Sunday, October 11, 2009

APPLE PIE MEMORIES

I was just a kid, maybe around 10 years old, when my mom taught me to make apple pie. In our back yard, we had five apple trees. Among them was the absolutely best apple-pie tree in the world. Nobody knew exactly what type of apples they were, but the tree was old enough to have been planted by Johnny Appleseed himself. Or maybe by Adam and Eve, it was that old.

I don’t make many apple pies any more. It’s just the two of us rattling around the house, and one of us (not to name names, but not me) has high cholesterol and other maladies that are counter-intuitive to pie. But on Friday, before the snow hit, Tom picked the last of our apples off the two trees we have in our back yard, and we’re getting company today. So I had a sudden urge and a good reason to make an apple pie.


While I was making this pie, I remembered a couple of other pies. One was back in 1989 when I taught my daughter Shannon to bake a pie. She has always been an independent little twerp. She still is. So true to form, after just one pie-baking lesson from her mom, she decided to make a pie one day, all on her own. When I got home and saw it on the cupboard, I just had to take a picture. Here’s Shannon’s first pie, baked at age 9:


I remember another pie in 2001, when I was helping my neighbor Win Win learn to speak English. She had come to the United States from Myanmar (formerly Burma), and she was eager to learn everything American, including what to do with those apples that grew on a tree in her back yard. So she showed me how to make sushi, and I showed her how to make apple pie.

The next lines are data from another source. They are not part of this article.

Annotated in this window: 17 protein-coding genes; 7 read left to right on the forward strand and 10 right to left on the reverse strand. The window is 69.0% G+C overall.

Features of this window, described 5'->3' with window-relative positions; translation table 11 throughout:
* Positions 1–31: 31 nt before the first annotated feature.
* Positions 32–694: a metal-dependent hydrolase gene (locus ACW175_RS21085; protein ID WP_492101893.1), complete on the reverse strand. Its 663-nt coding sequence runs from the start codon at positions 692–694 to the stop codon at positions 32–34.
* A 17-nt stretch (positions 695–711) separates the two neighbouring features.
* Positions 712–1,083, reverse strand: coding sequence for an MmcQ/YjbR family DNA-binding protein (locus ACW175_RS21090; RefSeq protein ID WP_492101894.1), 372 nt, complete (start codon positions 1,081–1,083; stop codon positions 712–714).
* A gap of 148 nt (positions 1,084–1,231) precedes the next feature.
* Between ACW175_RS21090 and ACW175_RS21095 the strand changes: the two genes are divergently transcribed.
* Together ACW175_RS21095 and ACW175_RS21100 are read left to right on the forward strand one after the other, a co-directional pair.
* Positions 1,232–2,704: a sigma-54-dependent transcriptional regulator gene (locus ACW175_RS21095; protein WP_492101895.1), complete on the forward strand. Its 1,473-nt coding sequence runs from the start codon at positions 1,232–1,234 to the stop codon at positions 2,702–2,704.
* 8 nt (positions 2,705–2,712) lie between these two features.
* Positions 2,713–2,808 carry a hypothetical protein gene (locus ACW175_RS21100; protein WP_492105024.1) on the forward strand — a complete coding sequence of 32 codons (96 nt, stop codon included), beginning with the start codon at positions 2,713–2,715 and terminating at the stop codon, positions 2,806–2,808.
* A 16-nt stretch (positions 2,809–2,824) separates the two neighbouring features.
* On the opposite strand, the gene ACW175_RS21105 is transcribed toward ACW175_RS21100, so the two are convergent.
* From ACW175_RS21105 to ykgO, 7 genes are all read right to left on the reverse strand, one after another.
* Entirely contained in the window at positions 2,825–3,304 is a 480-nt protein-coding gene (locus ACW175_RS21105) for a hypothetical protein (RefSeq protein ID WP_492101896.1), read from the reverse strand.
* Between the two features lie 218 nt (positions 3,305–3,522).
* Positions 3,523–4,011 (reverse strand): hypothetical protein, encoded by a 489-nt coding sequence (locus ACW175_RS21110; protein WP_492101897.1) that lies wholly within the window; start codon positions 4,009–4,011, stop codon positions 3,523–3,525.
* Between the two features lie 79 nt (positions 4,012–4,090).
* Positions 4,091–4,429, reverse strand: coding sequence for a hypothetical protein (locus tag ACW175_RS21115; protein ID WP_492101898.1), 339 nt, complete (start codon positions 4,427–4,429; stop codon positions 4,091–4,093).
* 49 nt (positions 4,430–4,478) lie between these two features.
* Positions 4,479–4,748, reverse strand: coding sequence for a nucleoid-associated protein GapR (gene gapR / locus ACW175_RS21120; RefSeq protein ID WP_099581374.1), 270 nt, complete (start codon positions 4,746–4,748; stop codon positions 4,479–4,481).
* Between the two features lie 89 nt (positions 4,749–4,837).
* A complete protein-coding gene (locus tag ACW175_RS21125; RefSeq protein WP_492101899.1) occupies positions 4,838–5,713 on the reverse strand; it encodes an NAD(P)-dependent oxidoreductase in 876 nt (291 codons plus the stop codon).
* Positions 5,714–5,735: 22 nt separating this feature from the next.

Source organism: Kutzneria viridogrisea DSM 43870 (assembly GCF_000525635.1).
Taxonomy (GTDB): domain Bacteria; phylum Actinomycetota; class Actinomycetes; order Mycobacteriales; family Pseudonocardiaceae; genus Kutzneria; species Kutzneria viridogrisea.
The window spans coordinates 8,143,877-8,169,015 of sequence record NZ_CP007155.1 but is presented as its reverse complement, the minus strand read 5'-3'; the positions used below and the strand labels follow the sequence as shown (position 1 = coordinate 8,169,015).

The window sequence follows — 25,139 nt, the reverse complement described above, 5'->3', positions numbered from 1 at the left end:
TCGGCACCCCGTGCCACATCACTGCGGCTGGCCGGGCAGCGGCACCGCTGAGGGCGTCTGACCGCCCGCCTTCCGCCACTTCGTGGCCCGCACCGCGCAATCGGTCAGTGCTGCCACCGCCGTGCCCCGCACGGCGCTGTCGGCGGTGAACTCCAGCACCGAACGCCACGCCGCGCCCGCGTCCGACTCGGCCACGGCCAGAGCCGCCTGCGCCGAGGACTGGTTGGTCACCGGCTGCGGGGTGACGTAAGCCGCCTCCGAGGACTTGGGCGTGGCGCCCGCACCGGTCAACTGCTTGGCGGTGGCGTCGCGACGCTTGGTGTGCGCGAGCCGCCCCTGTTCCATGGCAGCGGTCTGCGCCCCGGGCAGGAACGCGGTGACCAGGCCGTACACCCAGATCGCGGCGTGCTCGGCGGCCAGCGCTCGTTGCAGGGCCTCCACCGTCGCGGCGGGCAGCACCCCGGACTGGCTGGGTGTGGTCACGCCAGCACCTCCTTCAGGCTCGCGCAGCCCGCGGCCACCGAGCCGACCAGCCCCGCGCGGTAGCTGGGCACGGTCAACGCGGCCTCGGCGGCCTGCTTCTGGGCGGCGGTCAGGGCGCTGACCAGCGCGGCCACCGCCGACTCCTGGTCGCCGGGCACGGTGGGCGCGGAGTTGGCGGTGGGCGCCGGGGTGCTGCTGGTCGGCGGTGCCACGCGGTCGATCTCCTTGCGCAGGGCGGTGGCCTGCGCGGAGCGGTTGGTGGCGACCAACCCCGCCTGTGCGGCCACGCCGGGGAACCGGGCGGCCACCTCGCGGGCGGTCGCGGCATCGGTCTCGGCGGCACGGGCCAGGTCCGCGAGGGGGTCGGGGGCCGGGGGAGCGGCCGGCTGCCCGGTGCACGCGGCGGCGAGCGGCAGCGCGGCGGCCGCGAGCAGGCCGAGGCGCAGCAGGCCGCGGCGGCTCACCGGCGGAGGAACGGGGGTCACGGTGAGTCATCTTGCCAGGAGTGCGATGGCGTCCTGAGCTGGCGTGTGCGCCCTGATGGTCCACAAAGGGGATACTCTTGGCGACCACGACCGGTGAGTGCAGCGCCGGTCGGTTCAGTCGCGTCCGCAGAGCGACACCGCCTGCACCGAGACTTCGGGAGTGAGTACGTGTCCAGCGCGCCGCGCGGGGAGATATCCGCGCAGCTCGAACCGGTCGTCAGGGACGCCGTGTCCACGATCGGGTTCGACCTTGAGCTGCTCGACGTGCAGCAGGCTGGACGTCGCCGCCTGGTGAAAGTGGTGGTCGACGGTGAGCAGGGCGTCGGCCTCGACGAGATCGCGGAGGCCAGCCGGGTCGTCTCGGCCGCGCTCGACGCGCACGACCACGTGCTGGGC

It felt good to dig out the old recipe book and find the apple pie recipe. An apple pie recipe isn’t any good unless it’s got notes and drips all over it. Mine must be really good—lots of splotches. It felt good to peel and slice all those apples, and mix them up with flour, sugar, butter, nutmeg, and cinnamon.
It felt good to roll out the pie crust and plop it in my mother’s old yellow pie plate. I tried to crimp the edges like my mother used to (And yes, I see the wrinkle. I'll fix it--I'll fix it. Hey, I'm not perfect). The crimping is to seal in all that good juice, even though later, the burned smell from the oven told me that my pie runneth over—just like it did for my mother sometimes.

So here’s my apple pie and my memories. I think that’s how you can tell you’re getting older—when everything, including apple pie, reminds you of a story or a person who passed through your life.

3 comments:

orangesunrise11 said...

oh man, apple pie would be so good right now.
ha.
this is rachel by the way.

2to4aday said...

Welcome, Rachel! If you lived a little closer, I'd give you a piece. I even have some vanilla ice cream to plop on top.

kath said...

I use my mother's old pyrex bowls and pie plates, my grandmother's mixing knives and forks (you know the ones, the big handled and bone handled silver heavy ones), old aluminum measuring spoons and flour sifter. I always feel a connection to the women who have made countless pies, cakes, salads and doled out the love using those kitchen items. Thanks for reminding me! I came over from a comment on pioneer woman.